susansflowers

garden ponderings


4 Comments

Red & White (no Blue today!)

Copy of DSCN3412
Five years ago, I talked a reluctant plant owner into letting me take a few starts of red Crocosmia.
I had this wild idea that they would look good next to white Shasta daisies, since both flowers bloom about the same time.
Unfortunately, I planted them in an unfenced area with no irrigation, so they were at the mercy of all of nature.

These scarlet blossoms are a real treat, as I thought the deer had eaten all my starts years ago.  You never know when a plant will surprise you and come back to life!


2 Comments

Moving Day for Foxglove, Lamb’s Ear & Lavender

Shastas, lambs ear, lavender ??????????

Today was a sunny fall day, the ground has been thoroughly moistened by rain, but it is still firm to walk on.  A perfect day for transplanting.

First off, I moved some Lambs Ear a great, drought-resistant ground cover.   Next, I put some Lavender plants in to complete a row along side the driveway.  In the lower right of the first photo, you can see a slim transplanted Lavender.  This particular bed now has Lavender, then Lambs Ear, then Shasta Daisies, and on the outside are Irises.  All of these plants are deer-resistant, thus there is no fence around them.  An Oregon Grape shrub (not pictured) in the middle, is deer fenced, even though it is supposedly deer-resistant.  My plan is to keep the Oregon Grape fenced until it is tall enough to withstand the deer nibbling.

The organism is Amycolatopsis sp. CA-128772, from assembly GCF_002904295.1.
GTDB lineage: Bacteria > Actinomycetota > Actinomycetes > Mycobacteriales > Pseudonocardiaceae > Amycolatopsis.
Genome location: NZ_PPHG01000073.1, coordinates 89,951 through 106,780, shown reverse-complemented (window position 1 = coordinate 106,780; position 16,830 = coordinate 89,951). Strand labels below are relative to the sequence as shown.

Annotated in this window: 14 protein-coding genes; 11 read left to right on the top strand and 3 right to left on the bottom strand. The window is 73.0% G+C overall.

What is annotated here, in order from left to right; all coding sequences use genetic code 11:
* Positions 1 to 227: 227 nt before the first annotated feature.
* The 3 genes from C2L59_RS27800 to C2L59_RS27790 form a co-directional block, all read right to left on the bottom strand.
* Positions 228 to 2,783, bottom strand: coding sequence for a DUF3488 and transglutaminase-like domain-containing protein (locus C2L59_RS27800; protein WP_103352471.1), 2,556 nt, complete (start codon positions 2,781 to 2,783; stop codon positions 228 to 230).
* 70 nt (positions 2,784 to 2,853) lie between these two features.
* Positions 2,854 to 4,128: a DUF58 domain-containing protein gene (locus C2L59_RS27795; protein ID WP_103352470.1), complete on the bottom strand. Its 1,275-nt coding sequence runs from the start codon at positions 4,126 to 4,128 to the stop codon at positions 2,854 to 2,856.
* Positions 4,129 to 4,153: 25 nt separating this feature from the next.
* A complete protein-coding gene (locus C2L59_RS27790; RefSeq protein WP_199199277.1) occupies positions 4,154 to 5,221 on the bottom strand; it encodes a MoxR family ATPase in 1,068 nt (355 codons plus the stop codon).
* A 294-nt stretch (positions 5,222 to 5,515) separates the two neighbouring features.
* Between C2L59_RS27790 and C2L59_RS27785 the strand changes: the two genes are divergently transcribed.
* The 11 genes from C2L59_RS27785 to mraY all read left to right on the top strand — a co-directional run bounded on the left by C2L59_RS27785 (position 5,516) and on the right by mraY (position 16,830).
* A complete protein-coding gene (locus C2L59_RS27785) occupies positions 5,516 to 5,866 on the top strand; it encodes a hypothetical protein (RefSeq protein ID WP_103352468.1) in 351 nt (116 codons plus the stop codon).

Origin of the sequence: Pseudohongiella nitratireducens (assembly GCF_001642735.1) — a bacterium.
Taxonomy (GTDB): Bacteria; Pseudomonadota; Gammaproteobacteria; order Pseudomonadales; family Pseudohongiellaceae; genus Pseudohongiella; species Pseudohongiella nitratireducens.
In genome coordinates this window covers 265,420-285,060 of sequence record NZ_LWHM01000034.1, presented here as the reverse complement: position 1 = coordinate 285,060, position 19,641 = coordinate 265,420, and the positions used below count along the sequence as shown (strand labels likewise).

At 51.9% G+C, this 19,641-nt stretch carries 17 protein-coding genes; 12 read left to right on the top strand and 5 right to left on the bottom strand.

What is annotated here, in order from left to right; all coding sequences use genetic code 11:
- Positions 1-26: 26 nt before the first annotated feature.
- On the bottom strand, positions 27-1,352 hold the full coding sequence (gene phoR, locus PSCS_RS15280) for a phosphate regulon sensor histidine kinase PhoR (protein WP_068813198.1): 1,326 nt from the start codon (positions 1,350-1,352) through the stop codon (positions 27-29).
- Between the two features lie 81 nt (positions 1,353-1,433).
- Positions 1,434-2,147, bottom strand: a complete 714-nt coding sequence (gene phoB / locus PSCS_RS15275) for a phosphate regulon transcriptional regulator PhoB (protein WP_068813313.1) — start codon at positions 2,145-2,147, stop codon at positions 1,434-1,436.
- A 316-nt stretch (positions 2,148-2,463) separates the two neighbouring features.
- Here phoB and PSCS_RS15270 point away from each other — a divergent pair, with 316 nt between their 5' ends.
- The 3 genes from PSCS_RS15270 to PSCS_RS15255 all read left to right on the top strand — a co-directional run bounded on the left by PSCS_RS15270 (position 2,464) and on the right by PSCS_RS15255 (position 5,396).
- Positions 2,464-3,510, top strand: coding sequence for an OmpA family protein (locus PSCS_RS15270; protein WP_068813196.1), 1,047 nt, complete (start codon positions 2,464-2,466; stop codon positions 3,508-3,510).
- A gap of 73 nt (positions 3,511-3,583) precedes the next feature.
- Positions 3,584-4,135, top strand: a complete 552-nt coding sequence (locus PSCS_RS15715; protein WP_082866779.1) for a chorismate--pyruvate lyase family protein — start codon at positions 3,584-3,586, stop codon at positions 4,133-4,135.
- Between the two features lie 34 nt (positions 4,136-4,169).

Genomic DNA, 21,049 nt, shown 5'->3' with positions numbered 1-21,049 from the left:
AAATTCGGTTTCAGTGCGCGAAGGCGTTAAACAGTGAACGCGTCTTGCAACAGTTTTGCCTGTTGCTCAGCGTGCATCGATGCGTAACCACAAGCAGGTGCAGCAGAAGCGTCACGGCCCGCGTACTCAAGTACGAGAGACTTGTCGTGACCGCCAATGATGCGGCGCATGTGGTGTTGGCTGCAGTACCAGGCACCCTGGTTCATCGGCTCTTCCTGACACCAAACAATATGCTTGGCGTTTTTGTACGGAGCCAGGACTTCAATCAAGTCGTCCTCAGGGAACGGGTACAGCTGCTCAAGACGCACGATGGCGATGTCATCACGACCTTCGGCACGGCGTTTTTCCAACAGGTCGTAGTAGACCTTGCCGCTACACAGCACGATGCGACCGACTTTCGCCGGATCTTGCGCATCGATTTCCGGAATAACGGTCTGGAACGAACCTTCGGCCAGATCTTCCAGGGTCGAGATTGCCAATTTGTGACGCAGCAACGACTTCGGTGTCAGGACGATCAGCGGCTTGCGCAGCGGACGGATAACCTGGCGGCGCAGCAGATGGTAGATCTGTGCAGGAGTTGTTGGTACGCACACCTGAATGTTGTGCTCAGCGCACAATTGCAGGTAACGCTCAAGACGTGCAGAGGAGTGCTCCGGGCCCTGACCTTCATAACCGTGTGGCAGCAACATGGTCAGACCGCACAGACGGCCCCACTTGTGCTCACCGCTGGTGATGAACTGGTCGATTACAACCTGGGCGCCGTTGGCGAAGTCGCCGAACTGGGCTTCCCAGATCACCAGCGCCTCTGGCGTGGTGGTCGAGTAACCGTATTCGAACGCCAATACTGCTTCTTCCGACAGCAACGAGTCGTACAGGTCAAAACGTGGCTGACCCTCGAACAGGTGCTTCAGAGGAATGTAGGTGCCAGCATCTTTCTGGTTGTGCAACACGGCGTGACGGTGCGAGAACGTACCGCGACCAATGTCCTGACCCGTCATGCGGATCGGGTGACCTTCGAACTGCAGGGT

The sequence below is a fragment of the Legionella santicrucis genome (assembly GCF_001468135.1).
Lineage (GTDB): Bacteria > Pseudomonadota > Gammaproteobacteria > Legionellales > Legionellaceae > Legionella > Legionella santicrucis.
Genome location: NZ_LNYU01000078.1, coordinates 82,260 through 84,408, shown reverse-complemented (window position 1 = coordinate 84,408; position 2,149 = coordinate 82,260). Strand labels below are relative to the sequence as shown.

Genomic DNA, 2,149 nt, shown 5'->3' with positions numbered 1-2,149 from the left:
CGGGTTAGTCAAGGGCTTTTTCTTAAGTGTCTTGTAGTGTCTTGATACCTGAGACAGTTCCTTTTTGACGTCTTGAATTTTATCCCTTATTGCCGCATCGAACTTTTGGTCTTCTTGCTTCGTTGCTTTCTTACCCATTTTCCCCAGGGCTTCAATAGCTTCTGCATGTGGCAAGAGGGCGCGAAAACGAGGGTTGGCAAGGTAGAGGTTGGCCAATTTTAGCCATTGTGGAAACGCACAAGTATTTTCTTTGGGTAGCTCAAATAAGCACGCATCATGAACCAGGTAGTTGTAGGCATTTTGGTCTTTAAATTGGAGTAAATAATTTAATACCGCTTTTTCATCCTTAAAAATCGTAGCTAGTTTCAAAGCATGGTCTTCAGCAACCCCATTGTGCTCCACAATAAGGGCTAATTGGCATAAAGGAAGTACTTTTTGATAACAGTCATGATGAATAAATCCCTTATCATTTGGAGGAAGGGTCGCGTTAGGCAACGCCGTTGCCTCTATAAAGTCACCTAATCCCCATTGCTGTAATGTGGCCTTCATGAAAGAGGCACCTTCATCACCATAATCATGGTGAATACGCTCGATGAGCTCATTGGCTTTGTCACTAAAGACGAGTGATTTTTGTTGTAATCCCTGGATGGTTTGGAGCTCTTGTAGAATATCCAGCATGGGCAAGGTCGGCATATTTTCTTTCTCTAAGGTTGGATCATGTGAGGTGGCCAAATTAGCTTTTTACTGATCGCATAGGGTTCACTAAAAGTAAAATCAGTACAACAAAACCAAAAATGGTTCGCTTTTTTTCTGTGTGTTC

Now to the Foxglove.  There was one plant within the deer fence and on irrigation.  It put out an enormous amount of babies.  I counted planting 76 of them.  While I dug the Foxglove from within the deer fenced flower bed, I also dug up a number of Asters that had grown up in places I did not want them.  Many of the rooted Aster starts are now in small pots to give away, but I cannot begin to keep up with them.  The Foxglove was planted along the outside of a fenced flower bed.  The second photo shows a few Foxgloves (I count eight) as they were planted.  There are at least five plantings similar to this, besides other individual plantings. They should look very nice from the front deck by next summer.  I am now learning to keep my flowers deadheaded to prevent an over abundance of progeny.  Should I call it birth-control for perennials?

Chamomile

Leave a comment

Chamomile

The flowers are really quite small, but looking at this photo, they bear a strong resemblance to Shasta and field daisies.
On the other hand, the leaves are very different. They are very fine toothed and soft, as though to invite being petted.

This perennial grows close to the ground most of the year, only gaining height when it flowers. I read that one wants to collect the flowers for chamomile tea. Will put that on my to-do list today. I remember telling my children that Peter Rabbit’s mother made him chamomile tea when he had a tummy ache. They readily agreed to try that cure when needed.